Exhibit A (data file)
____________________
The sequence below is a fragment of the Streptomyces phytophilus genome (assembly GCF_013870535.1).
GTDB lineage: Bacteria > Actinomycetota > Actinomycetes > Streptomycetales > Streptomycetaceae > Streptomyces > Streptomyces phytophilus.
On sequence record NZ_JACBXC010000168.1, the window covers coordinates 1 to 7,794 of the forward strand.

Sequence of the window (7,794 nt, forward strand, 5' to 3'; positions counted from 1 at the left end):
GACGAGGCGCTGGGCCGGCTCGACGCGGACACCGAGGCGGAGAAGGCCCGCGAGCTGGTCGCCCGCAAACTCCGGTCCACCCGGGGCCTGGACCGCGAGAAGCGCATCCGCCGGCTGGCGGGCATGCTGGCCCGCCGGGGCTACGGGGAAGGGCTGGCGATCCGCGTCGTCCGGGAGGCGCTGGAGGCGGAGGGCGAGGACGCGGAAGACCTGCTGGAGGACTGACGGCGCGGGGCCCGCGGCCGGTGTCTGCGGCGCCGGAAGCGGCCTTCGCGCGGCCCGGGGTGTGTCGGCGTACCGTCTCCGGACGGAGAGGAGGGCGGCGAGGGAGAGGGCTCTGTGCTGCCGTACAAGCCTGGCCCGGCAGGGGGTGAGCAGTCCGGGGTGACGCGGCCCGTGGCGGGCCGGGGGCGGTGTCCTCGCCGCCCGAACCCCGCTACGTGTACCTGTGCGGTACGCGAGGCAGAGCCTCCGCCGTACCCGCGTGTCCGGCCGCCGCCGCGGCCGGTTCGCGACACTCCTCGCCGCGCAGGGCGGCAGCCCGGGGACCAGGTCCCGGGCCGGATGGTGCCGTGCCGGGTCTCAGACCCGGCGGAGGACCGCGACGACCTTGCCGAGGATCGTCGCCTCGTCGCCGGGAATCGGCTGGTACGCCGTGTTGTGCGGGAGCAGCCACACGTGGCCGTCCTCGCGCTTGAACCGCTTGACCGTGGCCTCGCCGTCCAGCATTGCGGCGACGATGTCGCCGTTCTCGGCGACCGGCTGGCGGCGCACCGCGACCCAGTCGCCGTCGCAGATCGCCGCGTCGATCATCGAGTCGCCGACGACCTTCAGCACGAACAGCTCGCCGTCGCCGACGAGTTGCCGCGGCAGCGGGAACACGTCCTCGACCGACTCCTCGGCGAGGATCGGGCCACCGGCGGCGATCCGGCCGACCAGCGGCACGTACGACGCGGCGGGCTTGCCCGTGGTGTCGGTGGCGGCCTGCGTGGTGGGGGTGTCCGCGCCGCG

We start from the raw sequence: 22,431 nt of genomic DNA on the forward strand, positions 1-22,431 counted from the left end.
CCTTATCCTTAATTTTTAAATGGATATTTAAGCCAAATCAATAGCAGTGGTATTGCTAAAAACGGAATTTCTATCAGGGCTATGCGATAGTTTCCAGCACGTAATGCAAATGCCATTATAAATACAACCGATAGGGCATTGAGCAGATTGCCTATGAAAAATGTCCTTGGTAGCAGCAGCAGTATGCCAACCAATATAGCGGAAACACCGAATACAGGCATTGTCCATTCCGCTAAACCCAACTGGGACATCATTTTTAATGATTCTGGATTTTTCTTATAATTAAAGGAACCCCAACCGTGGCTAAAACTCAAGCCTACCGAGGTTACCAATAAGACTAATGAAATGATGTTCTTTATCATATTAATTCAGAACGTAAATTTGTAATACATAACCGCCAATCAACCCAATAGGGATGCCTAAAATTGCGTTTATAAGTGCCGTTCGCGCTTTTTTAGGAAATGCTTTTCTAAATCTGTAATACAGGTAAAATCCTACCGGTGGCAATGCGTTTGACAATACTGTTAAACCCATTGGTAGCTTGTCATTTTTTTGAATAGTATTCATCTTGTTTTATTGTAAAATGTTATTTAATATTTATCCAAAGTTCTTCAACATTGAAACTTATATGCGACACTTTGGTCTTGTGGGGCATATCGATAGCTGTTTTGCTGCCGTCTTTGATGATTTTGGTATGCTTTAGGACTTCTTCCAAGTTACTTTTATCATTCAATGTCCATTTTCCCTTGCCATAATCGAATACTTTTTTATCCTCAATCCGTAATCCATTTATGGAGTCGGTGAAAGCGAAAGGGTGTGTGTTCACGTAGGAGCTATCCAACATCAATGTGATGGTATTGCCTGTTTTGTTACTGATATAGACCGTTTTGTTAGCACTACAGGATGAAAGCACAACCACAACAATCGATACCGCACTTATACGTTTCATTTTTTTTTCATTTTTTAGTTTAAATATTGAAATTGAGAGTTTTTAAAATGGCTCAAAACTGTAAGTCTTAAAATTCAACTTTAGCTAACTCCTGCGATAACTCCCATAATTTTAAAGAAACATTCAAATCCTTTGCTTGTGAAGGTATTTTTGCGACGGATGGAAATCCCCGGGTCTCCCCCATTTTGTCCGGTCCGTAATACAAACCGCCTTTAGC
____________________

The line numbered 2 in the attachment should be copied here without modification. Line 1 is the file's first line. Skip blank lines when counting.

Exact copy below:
GTDB lineage: Bacteria > Actinomycetota > Actinomycetes > Streptomycetales > Streptomycetaceae > Streptomyces > Streptomyces phytophilus.